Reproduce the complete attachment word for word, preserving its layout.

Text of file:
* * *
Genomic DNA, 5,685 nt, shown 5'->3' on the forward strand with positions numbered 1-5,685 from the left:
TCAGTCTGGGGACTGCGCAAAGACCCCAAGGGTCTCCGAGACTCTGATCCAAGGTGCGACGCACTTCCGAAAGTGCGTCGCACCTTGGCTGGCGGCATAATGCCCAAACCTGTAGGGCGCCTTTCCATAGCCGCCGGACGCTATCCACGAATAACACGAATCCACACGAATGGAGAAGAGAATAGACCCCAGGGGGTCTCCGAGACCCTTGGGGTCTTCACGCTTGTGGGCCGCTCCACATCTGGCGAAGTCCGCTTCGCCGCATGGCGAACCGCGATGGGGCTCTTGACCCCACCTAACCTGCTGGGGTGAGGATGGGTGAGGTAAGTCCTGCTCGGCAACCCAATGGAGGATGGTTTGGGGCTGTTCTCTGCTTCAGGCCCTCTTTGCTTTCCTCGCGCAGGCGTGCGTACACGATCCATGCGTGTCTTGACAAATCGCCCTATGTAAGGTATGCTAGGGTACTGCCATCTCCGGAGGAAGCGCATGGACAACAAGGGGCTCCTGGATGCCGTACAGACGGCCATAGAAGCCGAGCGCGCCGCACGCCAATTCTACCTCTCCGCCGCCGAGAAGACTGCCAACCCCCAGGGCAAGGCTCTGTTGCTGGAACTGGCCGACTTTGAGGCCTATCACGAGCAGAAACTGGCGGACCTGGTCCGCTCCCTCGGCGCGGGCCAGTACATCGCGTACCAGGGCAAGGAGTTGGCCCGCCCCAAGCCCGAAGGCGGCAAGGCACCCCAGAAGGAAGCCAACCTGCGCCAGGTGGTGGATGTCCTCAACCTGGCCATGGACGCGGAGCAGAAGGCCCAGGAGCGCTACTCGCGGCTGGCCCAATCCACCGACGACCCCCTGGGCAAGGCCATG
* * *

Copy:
Genomic DNA, 5,685 nt, shown 5'->3' on the forward strand with positions numbered 1-5,685 from the left:
TCAGTCTGGGGACTGCGCAAAGACCCCAAGGGTCTCCGAGACTCTGATCCAAGGTGCGACGCACTTCCGAAAGTGCGTCGCACCTTGGCTGGCGGCATAATGCCCAAACCTGTAGGGCGCCTTTCCATAGCCGCCGGACGCTATCCACGAATAACACGAATCCACACGAATGGAGAAGAGAATAGACCCCAGGGGGTCTCCGAGACCCTTGGGGTCTTCACGCTTGTGGGCCGCTCCACATCTGGCGAAGTCCGCTTCGCCGCATGGCGAACCGCGATGGGGCTCTTGACCCCACCTAACCTGCTGGGGTGAGGATGGGTGAGGTAAGTCCTGCTCGGCAACCCAATGGAGGATGGTTTGGGGCTGTTCTCTGCTTCAGGCCCTCTTTGCTTTCCTCGCGCAGGCGTGCGTACACGATCCATGCGTGTCTTGACAAATCGCCCTATGTAAGGTATGCTAGGGTACTGCCATCTCCGGAGGAAGCGCATGGACAACAAGGGGCTCCTGGATGCCGTACAGACGGCCATAGAAGCCGAGCGCGCCGCACGCCAATTCTACCTCTCCGCCGCCGAGAAGACTGCCAACCCCCAGGGCAAGGCTCTGTTGCTGGAACTGGCCGACTTTGAGGCCTATCACGAGCAGAAACTGGCGGACCTGGTCCGCTCCCTCGGCGCGGGCCAGTACATCGCGTACCAGGGCAAGGAGTTGGCCCGCCCCAAGCCCGAAGGCGGCAAGGCACCCCAGAAGGAAGCCAACCTGCGCCAGGTGGTGGATGTCCTCAACCTGGCCATGGACGCGGAGCAGAAGGCCCAGGAGCGCTACTCGCGGCTGGCCCAATCCACCGACGACCCCCTGGGCAAGGCCATG